The end of Privacy?
The DRIP Act grants law enforcement officials access to personal data - Dr Lynch on why this is not the end of privacy, but the end of hypocrisy.
In July, the UK passed the Data Retention and Investigatory Powers (DRIP) Act. It was passed as emergency legislation, shortly before Parliament went into summer recess, ensuring minimal opposition from MP's eager to go on holiday. Furthermore, it happened at the same time as David Cameron carried out a major reshuffle of his Cabinet, which greatly distracted the media and commentators from the bill.
It has not, however, evaded public scrutiny altogether. This new legislation allows for certain customer data, also known as ‘metadata' to be retained by communications companies and released to law enforcement officials in the UK when required. The information in question excludes the content of emails and phonecalls, but does include other information such as time, place and recipient. Service providers have to retain the metadata for all UK clients up to a year – and it includes a broad range of companies, such as Yahoo and Facebook, as well as British entities like BT and Virgin.
The Home Secretary, Theresa May, has justified the bill on the grounds of national security and criminal threats. Its critics, however, make the case that metadata can be used for surveillance and tracking of any private citizen with a phone and Internet connection.
Should we be afraid that the government has overreached its powers? Are we now living in what amounts to a Big Brother society?
Let's take a step back. We no longer live in an analogue world. Today's bank robbers don't put a pair of tights over their head and hold a cashier at gunpoint. Instead, they hack into a bank's network and add a few zeros to the balance of their account. Online crime is every bit as big and as dangerous as offline crime, and the only way to catch it is online. Our neighbourhoods feel safer with more police patrolling the streets and so our digital life will be more secure if law enforcers have monitoring powers. Police powers are curtailed on the streets, and are online as well.
The DRIP Act does not mean universal governmental eavesdropping. Nobody is listening to your phonecalls or reading your emails. The police still need a warrant to access this data, and a judge will always check these warrants are legal, proportional and justified.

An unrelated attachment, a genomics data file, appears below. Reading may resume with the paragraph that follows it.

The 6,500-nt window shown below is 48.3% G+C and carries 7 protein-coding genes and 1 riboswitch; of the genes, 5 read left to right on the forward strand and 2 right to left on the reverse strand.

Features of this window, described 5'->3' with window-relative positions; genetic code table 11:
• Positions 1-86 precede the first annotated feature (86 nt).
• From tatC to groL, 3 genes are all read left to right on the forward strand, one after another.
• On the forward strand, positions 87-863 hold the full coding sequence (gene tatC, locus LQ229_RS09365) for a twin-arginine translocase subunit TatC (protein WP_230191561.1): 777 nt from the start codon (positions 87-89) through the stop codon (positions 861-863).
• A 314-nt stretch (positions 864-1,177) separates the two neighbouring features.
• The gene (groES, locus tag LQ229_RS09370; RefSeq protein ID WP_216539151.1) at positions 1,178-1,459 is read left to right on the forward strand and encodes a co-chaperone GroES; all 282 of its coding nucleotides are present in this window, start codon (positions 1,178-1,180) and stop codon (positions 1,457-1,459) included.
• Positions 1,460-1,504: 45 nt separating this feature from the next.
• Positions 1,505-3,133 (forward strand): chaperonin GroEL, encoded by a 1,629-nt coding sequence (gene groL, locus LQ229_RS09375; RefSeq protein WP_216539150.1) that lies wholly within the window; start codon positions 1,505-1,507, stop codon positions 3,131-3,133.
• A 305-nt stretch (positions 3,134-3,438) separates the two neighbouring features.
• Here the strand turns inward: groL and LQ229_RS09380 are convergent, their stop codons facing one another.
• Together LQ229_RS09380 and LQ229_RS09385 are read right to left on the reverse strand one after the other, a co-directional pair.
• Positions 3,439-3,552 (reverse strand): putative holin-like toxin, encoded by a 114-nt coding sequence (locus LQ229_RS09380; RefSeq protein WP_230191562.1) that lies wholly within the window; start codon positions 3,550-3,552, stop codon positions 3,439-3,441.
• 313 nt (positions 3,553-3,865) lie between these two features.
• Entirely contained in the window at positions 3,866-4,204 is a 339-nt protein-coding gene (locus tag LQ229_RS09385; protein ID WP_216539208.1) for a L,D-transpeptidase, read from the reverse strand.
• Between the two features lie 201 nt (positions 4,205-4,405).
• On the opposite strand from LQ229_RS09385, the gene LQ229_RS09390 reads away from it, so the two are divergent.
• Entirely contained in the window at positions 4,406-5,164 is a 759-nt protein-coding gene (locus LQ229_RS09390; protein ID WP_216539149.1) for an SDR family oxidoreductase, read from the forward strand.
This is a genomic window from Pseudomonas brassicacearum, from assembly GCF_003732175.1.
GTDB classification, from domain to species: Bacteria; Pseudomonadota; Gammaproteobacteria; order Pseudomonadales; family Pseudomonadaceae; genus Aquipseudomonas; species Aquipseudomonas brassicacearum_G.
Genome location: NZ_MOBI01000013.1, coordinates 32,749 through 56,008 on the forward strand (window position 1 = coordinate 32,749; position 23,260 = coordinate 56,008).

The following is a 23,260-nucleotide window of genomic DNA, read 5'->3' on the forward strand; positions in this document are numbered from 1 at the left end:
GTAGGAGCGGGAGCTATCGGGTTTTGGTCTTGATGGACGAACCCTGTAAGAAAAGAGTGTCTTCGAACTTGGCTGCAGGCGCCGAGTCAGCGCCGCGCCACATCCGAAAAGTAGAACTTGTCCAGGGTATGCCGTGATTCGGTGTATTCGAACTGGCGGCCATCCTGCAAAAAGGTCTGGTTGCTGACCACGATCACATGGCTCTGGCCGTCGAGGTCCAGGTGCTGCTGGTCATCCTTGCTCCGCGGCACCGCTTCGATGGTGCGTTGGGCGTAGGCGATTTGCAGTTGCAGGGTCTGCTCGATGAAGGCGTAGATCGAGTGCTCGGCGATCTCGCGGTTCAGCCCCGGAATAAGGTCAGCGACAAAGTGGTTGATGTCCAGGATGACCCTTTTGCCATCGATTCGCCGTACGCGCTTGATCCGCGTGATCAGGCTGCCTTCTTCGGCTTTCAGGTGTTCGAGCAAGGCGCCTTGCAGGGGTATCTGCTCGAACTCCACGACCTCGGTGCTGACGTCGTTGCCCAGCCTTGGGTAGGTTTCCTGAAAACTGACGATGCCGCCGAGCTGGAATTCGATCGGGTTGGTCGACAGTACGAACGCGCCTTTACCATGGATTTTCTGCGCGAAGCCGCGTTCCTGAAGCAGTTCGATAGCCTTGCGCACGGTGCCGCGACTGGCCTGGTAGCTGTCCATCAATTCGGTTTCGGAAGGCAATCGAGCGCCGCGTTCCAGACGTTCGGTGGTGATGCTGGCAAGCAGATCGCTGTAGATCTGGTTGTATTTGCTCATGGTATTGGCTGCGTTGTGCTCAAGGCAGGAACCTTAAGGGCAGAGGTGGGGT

This law is, in many regards, playing catch up. There is a parallel situation playing out with some of the major ISPs and new media companies, which retain all their users' data as a matter of course. They obtained their users' consent by burying the information about data retention in lengthy Terms and Conditions written in ‘legalese'. A company like Facebook has powers over that data that extend far beyond anything the British government can do. Facebook does have consent to read profiles, can track a user's whereabouts through their mobile phone and can form a vivid picture of likes, dislikes, habits, purchasing power, health information and network of friends, family and colleagues.
Facebook, Google, Yahoo and others spend billions of dollars on lobbying and public relations to defend their ownership of this data, and governments have been very slow to react to the idea that these service providers hold, literally terabytes of information on an individuals that law enforcers don't have easy access to.
But even as little accountability as these powerful new media companies have, they do still operate in the light of day, and any user that takes the time to reach Terms and Conditions is able to make a decision whether they are willing to accept the trade off between access to a network like Facebook in exchange for effectively giving up their privacy.
A much more sinister situation arises in what has been termed Little Brother surveillance. That is, technology that is exploited by extremists, activists or even rogue individuals, who have taken umbrage against organisations or other individuals. Smartphones are equipped with a very high resolution video camera and microphone, and the devices do not show any indication that they are recording, making it perfectly possible to film or record private conversations. Activists surreptitiously record private conversations and then disseminate them publicly, wreaking havoc.
In the UK we have seen the sort of abuse that occurs when unscrupulous tabloid editors listen to the voicemails of celebrities. In the hands of radical individuals or groups, the repercussions could be even more far-reaching. Would the Good Friday Agreement have been negotiated in Northern Ireland if an aide had been Tweeting Gerry Adams' comments?
It is unrealistic to think we can turn back the clock and return to a pre-digital age of communicating by pigeon post. Similarly, we should acknowledge that governments will always be playing catch-up with legislation. Attitudes towards privacy are changing, the technology that shines light on the shadows is in everybody's hands. Is it the end of privacy, or the end of hypocrisy?